Coronavirus: Singapore’s Covid-19 cases to rise as not all migrant workers are being tested
- Figures will ‘catch up’ as further tests take place, says director of medical services as number of cases nears 15,000
- Lag is not due to ‘fudging or dodging’, he says, but because government is prioritising isolating workers over testing them
The country’s director of medical services Kenneth Mak on Tuesday said the figures would “catch up” as further testing of the workers took place. However, he said this was not because the government was “fudging or dodging” cases, but because it was prioritising isolating infected workers over testing.
Mak said many of the workers thought to be infected were “very, very well” and showed minimal symptoms but would be tested before it was decided if they could go back into the community.
Mak’s comments came after the infectious diseases expert Dale Fisher said at the weekend that the infection rate in some dormitories was so high that it was assumed all sick workers had the disease and all were being isolated immediately without testing.
Mak said: “We eventually will need to test all of them but [the] priority really is to get them out, make sure they’re properly isolated given the high rate of infection.
“So yes, when it comes to reporting, the number of foreign workers in dormitories that we are keeping a close eye on with respiratory symptoms may in fact be bigger than the actual number that we report.”
Mak added that the government was focusing its testing capabilities on dormitories where there were fewer infections as there was a higher chance of disrupting transmission chains in these cases.
As of Monday, about 1,095 of those infected in the city state had recovered and 14 had died.
Authorities’ focus now is to ramp up care facilities to prevent the health care system from being overwhelmed.
The city state currently has 10,000 beds in community care facilities where Covid-19 patients with mild symptoms are isolated and cared for by medical teams. It plans to double this figure by the end of June.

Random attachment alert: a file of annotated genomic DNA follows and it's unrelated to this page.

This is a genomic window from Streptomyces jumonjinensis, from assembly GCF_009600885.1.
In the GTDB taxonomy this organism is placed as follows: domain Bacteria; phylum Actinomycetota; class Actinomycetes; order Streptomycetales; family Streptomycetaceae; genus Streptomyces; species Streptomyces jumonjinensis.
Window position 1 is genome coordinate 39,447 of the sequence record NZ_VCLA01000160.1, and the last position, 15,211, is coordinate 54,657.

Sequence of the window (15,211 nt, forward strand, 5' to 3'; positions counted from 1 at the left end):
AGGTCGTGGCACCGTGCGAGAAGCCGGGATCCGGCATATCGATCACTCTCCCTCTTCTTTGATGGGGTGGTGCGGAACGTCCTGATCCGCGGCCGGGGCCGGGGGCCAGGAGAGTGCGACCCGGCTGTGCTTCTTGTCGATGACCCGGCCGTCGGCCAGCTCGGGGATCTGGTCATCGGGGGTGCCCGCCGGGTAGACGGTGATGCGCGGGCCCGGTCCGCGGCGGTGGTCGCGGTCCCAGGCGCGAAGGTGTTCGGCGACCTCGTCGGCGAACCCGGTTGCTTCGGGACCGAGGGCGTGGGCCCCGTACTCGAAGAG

It also has 2,000 beds in community recovery facilities for patients who are stable after 14 days and do not require further medical care. It plans to increase this number to more than 10,000 by the end of June.
Health Minister Gan Kim Yong said the range of facilities matched the needs of Covid-19 patients. He said most of Singapore’s cases had mild or no symptoms and did not require extensive medical intervention. About 30 per cent required closer medical observation and treatment in hospital.
Singapore is also hoping to add 3,000 beds to the 4,000 spots it has in hotels and government chalets for patients awaiting the results of their swab tests. It also has 2,600 beds to isolate dormitory workers who have tested negative for Covid-19 but may have other illnesses.
Singapore is home to about 1 million foreign workers. Some 320,000 of them are in low-wage jobs shunned by citizens and live in mega-dorms or temporary accommodation on construction sites. Non-governmental organisations have criticised their cramped living conditions, in which as many as 12 to 20 men will share a room, and many more will share the same toilets and cooking facilities.
Since the beginning of the outbreak about 10,000 migrant workers in essential services such as cleaning have been moved to alternative housing sites including military camps, floating hotels, sports halls, cruise ships and vacant public flats.
The minister for national development Lawrence Wong said on Monday the government had an “extensive plan” to build new housing for foreign workers and that these new sites would be ready in a year or two.
In recent weeks, authorities have been aggressively testing workers in dorms, testing close to 3,000 every day, and can now test more than 8,000 a day compared to an average of 2,900 a day earlier this month.
Authorities say they have tested 2,100 people per 100,000 people, compared with 1,600 per 100,000 in the United States and 1,000 per 100,000 in Britain.
Meanwhile, foreign minister Vivian Balakrishnan held a call with his Chinese counterpart Wang Yi on Tuesday. He assured China that Singapore would look after and treat Chinese workers. Both sides reaffirmed their commitment to keep supply chains open, especially for medical and food supplies.